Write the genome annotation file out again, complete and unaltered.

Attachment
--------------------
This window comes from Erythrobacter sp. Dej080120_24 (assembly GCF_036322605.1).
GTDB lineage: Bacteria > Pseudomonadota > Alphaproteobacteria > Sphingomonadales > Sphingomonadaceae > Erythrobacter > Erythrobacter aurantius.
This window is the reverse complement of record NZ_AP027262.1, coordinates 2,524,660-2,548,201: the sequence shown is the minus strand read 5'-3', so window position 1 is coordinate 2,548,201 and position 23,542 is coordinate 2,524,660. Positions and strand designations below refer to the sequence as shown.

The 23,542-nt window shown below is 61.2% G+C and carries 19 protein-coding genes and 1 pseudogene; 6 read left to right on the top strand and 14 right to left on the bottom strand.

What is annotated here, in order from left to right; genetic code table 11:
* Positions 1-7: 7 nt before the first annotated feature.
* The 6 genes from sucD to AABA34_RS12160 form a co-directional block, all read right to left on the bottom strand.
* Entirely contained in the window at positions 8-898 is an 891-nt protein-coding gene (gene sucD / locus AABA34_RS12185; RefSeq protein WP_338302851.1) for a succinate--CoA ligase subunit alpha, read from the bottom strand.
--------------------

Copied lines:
This window comes from Erythrobacter sp. Dej080120_24 (assembly GCF_036322605.1).
GTDB lineage: Bacteria > Pseudomonadota > Alphaproteobacteria > Sphingomonadales > Sphingomonadaceae > Erythrobacter > Erythrobacter aurantius.
This window is the reverse complement of record NZ_AP027262.1, coordinates 2,524,660-2,548,201: the sequence shown is the minus strand read 5'-3', so window position 1 is coordinate 2,548,201 and position 23,542 is coordinate 2,524,660. Positions and strand designations below refer to the sequence as shown.

The 23,542-nt window shown below is 61.2% G+C and carries 19 protein-coding genes and 1 pseudogene; 6 read left to right on the top strand and 14 right to left on the bottom strand.

What is annotated here, in order from left to right; genetic code table 11:
* Positions 1-7: 7 nt before the first annotated feature.
* The 6 genes from sucD to AABA34_RS12160 form a co-directional block, all read right to left on the bottom strand.
* Entirely contained in the window at positions 8-898 is an 891-nt protein-coding gene (gene sucD / locus AABA34_RS12185; RefSeq protein WP_338302851.1) for a succinate--CoA ligase subunit alpha, read from the bottom strand.